Two Ships Deemed 'Unfit for Combat'

Rick Moran
Senior officers in the Navy are aghast. And judging by these inspections of two combat ships, they would seem to have reason:


Most of the missiles couldn’t be fired, and neither could any of the big guns. The Aegis radars key to the ships’ fighting abilities didn’t work right.
 
The flight decks were inoperable.

Most of the lifesaving gear failed inspection.

Corrosion was rampant, and lube oil leaked all over. The verdict: “unfit for sustained combat operations.”

Those results turned up by an inspection by the Navy’s Board of Inspection and Survey — commonly known as an InSurv — would be bad enough if they came from one warship. But they came from two. In different fleets, in different oceans. Within a week of each other. And each ship represents the Navy’s most sophisticated front-line surface combatants.
Evidently, the problems are not for lack of money - "100 percent funded to our requirement for maintenance" according to Capt. David Lewis, the assistant chief of staff for maintenance and engineering with Naval Surface Forces in San Diego. And part of the problem is that both ships have recently returned from extended deployments. But nevertheless, the condition of the two front line combat ships shocked senior officers. What could have caused the problems?
But numerous officers familiar with the InSurv reports are concerned that myriad causes are resulting in such poor material inspections.

“Where was the chain of command? Why did the parent squadron not know of the terrible material condition?” van Tol asked. The ship’s command, he said, “has a lot to answer for, either in terms of not finding and fixing the problems, or at least advising his seniors of the problems.”

The ship’s enlisted leaders also are partly responsible, van Tol said. “One could also ask where the chief’s mess was in all this, since they are the technical experts as well as the senior enlisted leaders onboard.”
There is worry among the brass that the problem is not limited to these two ships. What the Navy calls "Basic Preventive Maintenance" was simply not followed on the two ships and the concern is that other ships also suffer from the same deficiency.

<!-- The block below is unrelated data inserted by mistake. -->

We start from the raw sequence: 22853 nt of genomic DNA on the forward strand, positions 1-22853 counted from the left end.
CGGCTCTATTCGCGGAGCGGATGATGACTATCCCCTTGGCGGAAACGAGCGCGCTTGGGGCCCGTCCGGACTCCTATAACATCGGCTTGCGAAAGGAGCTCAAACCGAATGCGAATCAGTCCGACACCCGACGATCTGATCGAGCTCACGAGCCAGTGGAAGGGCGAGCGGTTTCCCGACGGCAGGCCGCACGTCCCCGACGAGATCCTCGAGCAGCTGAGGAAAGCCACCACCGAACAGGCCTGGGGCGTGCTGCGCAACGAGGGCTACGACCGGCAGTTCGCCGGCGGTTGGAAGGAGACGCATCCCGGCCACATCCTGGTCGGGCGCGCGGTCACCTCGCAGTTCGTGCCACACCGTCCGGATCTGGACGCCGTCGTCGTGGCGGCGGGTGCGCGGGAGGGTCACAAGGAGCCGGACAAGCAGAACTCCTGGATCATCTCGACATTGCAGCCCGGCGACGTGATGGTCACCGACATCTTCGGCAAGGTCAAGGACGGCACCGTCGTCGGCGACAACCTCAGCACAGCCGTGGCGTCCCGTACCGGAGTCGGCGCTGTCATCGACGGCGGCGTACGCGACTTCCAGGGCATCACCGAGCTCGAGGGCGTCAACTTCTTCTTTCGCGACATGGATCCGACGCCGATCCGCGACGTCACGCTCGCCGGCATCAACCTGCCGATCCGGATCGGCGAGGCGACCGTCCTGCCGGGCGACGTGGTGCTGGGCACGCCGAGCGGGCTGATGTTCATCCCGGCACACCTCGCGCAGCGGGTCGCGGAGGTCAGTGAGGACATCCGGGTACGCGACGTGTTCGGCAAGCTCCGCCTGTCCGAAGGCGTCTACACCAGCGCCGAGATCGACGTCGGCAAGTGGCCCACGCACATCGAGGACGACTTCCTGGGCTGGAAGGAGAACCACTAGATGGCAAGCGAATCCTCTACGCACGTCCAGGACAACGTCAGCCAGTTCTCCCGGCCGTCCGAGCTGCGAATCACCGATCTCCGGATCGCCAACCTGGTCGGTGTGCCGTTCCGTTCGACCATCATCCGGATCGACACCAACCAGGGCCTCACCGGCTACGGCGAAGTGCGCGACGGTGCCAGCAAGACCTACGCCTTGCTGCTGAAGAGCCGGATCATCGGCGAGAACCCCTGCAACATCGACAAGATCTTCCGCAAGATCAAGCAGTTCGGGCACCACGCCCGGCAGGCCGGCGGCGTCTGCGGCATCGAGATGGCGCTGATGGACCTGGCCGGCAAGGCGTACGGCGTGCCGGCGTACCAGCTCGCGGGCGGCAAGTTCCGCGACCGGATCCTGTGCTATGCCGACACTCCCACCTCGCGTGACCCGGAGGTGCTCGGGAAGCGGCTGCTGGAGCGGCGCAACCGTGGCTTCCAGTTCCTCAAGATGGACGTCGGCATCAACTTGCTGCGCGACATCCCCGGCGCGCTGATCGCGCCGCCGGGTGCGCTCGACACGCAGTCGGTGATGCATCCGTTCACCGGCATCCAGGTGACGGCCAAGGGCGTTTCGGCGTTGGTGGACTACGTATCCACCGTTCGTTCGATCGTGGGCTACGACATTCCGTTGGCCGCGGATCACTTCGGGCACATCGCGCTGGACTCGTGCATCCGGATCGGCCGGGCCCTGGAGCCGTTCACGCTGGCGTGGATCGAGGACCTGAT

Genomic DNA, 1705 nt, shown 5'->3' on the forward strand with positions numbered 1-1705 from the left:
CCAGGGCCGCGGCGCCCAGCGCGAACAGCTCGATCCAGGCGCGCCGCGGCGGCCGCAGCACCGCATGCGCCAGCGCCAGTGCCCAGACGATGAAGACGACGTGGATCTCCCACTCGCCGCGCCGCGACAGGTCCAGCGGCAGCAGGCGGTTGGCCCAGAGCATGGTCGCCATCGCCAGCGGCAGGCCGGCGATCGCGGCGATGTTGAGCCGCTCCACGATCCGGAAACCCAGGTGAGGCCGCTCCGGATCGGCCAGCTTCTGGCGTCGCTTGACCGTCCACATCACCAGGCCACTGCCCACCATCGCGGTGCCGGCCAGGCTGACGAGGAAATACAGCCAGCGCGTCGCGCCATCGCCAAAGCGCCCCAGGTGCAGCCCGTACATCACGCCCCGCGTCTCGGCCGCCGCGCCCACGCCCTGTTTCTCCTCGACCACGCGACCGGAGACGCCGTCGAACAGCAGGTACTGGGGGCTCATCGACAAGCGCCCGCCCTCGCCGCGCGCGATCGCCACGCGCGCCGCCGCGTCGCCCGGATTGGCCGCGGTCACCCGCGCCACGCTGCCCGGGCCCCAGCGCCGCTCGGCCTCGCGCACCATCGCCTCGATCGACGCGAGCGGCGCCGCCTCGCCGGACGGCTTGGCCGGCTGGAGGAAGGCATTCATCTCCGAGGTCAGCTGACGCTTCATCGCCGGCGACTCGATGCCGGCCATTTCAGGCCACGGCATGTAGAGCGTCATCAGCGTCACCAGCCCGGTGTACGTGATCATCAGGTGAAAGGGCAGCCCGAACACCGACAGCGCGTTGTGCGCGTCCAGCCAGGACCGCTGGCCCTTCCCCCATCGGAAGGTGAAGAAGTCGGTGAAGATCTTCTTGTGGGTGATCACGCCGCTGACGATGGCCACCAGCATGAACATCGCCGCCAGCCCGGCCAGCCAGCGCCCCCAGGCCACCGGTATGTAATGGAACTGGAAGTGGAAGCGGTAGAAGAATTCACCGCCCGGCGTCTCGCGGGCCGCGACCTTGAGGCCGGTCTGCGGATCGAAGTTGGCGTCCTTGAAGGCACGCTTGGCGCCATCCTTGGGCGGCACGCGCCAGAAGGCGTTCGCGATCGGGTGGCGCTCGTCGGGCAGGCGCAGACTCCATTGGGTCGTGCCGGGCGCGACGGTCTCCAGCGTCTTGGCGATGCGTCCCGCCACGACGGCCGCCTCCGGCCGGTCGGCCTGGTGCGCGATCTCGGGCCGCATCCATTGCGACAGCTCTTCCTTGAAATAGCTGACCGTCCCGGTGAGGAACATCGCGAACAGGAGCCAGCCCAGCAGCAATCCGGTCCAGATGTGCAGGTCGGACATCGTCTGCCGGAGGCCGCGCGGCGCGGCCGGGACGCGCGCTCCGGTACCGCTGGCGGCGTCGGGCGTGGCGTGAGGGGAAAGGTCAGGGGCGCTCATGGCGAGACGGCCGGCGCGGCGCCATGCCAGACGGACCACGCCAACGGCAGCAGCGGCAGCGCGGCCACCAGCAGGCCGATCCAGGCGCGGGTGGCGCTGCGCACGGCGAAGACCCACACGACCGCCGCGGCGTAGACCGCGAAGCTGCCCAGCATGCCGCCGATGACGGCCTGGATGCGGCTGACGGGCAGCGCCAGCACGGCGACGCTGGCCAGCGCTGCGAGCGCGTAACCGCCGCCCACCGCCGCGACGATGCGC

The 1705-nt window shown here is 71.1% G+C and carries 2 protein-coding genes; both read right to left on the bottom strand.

Senior officers in the Navy are aghast. And judging by these inspections of two combat ships, they would seem to have reason:


Most of the missiles couldn’t be fired, and neither could any of the big guns. The Aegis radars key to the ships’ fighting abilities didn’t work right.
 
The flight decks were inoperable.

Most of the lifesaving gear failed inspection.

Corrosion was rampant, and lube oil leaked all over. The verdict: “unfit for sustained combat operations.”

Those results turned up by an inspection by the Navy’s Board of Inspection and Survey — commonly known as an InSurv — would be bad enough if they came from one warship. But they came from two. In different fleets, in different oceans. Within a week of each other. And each ship represents the Navy’s most sophisticated front-line surface combatants.
Evidently, the problems are not for lack of money - "100 percent funded to our requirement for maintenance" according to Capt. David Lewis, the assistant chief of staff for maintenance and engineering with Naval Surface Forces in San Diego. And part of the problem is that both ships have recently returned from extended deployments. But nevertheless, the condition of the two front line combat ships shocked senior officers. What could have caused the problems?
But numerous officers familiar with the InSurv reports are concerned that myriad causes are resulting in such poor material inspections.

“Where was the chain of command? Why did the parent squadron not know of the terrible material condition?” van Tol asked. The ship’s command, he said, “has a lot to answer for, either in terms of not finding and fixing the problems, or at least advising his seniors of the problems.”

The ship’s enlisted leaders also are partly responsible, van Tol said. “One could also ask where the chief’s mess was in all this, since they are the technical experts as well as the senior enlisted leaders onboard.”
There is worry among the brass that the problem is not limited to these two ships. What the Navy calls "Basic Preventive Maintenance" was simply not followed on the two ships and the concern is that other ships also suffer from the same deficiency.